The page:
Definition of mitigate in English:

mitigate

Line breaks: miti|gate
Pronunciation: /ˈmɪtɪɡeɪt
 
/

verb

[with object]
1Make (something bad) less severe, serious, or painful: drainage schemes have helped to mitigate this problem
More example sentences
  • One is to develop a serious plan for mitigating extreme poverty.
  • We should welcome an opportunity to mitigate the misery of a lingering death of a person who longs to die.
  • It seems to have become accepted that poverty will always exist - the aim of policy is merely to mitigate its worst effects.
Synonyms
alleviate, reduce, diminish, lessen, weaken, lighten, attenuate, take the edge off, allay, ease, assuage, palliate, cushion, damp, deaden, dull, appease, soothe, relieve, help, soften, temper, still, quell, quieten, quiet, tone down, blunt, dilute, moderate, modify, abate, lull, pacify, placate, mollify, sweeten, tranquillize, remit, extenuate, excuse, commute
1.1Lessen the gravity of (an offence or mistake): (as adjective mitigating) he would have faced a prison sentence but for mitigating circumstances
More example sentences
  • Would the fact that the ladies were correcting mistakes count as mitigating circumstances?
  • These are mitigating circumstances for commuting the death sentence.
  • There were mitigating circumstances for the error which I shall not go into here.
Synonyms

Origin

late Middle English: from Latin mitigat- 'softened, alleviated', from the verb mitigare, from mitis 'mild'.

Usage

The verbs mitigate and militate do not have the same meaning, although the similarity of the forms leads many people to confuse them. Mitigate means ‘make (something bad) less severe’, as in drainage schemes have helped to mitigate this problem, while militate is nearly always used in constructions with against to mean ‘be a powerful factor in preventing’, as in these disagreements will militate against the two communities coming together.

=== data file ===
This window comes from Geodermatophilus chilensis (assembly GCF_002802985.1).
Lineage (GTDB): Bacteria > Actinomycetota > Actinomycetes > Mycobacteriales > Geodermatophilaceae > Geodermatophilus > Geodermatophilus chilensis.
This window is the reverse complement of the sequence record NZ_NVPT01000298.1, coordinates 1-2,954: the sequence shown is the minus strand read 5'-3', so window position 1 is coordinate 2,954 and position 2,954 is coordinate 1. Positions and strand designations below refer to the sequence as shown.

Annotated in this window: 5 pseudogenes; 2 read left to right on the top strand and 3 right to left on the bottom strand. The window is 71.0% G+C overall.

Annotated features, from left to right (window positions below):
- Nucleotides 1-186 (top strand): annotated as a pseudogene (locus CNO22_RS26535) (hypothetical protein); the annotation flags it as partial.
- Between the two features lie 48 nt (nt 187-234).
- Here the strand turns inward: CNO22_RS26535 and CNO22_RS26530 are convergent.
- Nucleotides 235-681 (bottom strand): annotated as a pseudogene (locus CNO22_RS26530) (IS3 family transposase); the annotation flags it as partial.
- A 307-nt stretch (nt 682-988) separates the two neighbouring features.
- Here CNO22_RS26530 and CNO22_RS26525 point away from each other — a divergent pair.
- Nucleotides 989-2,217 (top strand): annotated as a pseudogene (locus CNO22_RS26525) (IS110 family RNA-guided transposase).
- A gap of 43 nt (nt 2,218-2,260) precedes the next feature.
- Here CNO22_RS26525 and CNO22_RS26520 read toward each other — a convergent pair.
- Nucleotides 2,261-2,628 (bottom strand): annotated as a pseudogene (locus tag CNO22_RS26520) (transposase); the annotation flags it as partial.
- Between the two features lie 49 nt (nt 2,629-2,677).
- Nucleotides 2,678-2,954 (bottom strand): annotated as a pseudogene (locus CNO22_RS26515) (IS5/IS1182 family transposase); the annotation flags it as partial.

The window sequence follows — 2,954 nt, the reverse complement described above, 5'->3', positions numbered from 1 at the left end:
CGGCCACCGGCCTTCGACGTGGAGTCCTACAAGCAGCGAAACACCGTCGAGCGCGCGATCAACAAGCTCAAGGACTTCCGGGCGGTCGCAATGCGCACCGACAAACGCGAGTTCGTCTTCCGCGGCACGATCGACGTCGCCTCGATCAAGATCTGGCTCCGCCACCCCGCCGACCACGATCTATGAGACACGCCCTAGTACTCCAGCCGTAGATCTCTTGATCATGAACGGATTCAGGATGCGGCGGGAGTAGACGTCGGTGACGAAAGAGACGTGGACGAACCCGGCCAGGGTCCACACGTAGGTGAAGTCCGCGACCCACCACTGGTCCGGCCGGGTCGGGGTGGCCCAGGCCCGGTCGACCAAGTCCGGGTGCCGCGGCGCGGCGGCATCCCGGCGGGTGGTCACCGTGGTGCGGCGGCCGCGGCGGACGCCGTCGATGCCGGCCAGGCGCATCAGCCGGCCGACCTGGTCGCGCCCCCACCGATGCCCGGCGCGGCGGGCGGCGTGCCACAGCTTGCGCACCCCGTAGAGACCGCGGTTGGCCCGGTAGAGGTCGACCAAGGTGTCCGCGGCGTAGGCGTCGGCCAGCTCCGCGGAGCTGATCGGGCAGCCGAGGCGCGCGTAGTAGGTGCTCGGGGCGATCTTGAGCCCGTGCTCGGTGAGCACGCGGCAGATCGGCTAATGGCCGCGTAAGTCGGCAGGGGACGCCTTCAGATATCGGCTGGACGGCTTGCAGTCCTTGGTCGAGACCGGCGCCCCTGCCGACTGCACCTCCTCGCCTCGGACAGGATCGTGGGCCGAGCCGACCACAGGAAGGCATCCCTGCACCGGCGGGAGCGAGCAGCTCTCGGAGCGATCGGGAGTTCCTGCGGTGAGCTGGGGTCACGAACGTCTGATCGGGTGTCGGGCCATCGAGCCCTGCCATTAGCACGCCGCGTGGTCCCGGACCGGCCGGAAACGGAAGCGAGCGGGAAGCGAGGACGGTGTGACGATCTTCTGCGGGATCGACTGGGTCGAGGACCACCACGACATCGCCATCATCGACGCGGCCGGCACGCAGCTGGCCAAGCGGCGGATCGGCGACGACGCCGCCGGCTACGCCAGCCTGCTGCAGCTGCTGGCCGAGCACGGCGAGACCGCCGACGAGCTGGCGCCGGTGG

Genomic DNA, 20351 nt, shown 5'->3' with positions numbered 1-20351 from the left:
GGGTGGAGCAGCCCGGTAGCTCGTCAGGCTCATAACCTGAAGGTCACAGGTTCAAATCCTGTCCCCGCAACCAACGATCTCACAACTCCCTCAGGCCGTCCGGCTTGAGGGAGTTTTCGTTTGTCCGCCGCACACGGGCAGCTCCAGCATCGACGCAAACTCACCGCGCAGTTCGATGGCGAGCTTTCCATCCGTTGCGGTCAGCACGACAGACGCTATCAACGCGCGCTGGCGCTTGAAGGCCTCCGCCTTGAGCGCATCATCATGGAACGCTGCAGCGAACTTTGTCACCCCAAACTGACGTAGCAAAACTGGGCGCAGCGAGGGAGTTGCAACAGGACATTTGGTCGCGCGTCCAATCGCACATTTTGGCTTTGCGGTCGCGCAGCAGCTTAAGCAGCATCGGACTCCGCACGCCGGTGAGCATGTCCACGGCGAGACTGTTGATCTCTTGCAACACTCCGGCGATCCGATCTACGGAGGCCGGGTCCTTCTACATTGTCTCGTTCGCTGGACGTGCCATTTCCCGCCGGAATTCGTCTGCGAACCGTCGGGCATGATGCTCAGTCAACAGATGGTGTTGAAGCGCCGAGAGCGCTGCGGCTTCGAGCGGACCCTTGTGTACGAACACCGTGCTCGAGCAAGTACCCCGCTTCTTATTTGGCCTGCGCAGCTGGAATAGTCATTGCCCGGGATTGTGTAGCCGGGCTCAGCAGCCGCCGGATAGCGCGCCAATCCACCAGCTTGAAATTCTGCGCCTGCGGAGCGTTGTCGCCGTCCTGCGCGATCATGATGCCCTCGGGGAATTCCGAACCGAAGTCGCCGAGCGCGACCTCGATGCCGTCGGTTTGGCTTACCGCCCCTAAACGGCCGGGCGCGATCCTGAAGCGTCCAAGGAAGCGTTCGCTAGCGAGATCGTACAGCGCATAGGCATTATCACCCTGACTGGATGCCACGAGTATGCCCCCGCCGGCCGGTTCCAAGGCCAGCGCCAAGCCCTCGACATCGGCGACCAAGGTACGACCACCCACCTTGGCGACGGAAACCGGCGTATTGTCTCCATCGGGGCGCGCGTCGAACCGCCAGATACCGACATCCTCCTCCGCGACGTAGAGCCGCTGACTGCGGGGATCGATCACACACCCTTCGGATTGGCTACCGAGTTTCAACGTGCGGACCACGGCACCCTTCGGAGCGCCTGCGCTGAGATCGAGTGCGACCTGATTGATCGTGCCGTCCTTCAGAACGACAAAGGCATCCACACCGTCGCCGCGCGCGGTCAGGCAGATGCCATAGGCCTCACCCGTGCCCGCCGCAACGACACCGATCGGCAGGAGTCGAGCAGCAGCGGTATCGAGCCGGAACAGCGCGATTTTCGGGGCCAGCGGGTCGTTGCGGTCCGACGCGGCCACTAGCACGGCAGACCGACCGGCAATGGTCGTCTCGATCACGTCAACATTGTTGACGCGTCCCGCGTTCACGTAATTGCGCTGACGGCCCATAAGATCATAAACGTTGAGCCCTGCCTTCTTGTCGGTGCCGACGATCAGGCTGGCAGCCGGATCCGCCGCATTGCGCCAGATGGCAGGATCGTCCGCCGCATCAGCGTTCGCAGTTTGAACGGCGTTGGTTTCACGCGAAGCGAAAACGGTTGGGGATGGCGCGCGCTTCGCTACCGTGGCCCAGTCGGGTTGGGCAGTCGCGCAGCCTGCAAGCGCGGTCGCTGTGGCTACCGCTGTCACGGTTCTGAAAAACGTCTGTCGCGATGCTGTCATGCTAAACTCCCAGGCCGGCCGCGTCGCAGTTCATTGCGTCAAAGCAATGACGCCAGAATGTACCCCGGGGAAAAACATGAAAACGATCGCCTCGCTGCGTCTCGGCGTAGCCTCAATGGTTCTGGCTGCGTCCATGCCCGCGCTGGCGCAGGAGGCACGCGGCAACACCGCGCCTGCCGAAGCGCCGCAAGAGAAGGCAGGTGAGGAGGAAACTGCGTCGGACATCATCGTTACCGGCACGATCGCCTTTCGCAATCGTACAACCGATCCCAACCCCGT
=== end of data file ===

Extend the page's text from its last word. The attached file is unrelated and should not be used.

Derivatives

mitigable

adjective
More example sentences
  • Routine infrastructure projects such as highway construction are said to have predictable and mitigable environmental effects.
  • This is mitigable via proper sequencing of restoration projects and the Control Program.
  • All impacts were found to be mitigable to levels of insignificance.

mitigative

adjective

mitigator

noun
More example sentences
  • The groom is a loss mitigator at a mortgage company.
  • Standing is a partial mitigator and forsaking tasks altogether is another.
  • If I can stick it out it will be a good mitigator of my perfectionism too.

mitigatory

adjective
More example sentences
  • If His Honour is rejecting any mitigatory effect of the plea in isolation it would be difficult, in my respectful opinion, to fit it into one or more of those categories in the absence of contrition.
  • Although he is careful to add a mitigatory rider.
  • If one looks at the common law mitigatory factors such as youth, mental illness and things of that nature, they can significantly reduce a sentence.

Definition of mitigate in:

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Word of the day internecine
Pronunciation: ˌɪntəˈniːsʌɪn
adjective
destructive to both sides in a conflict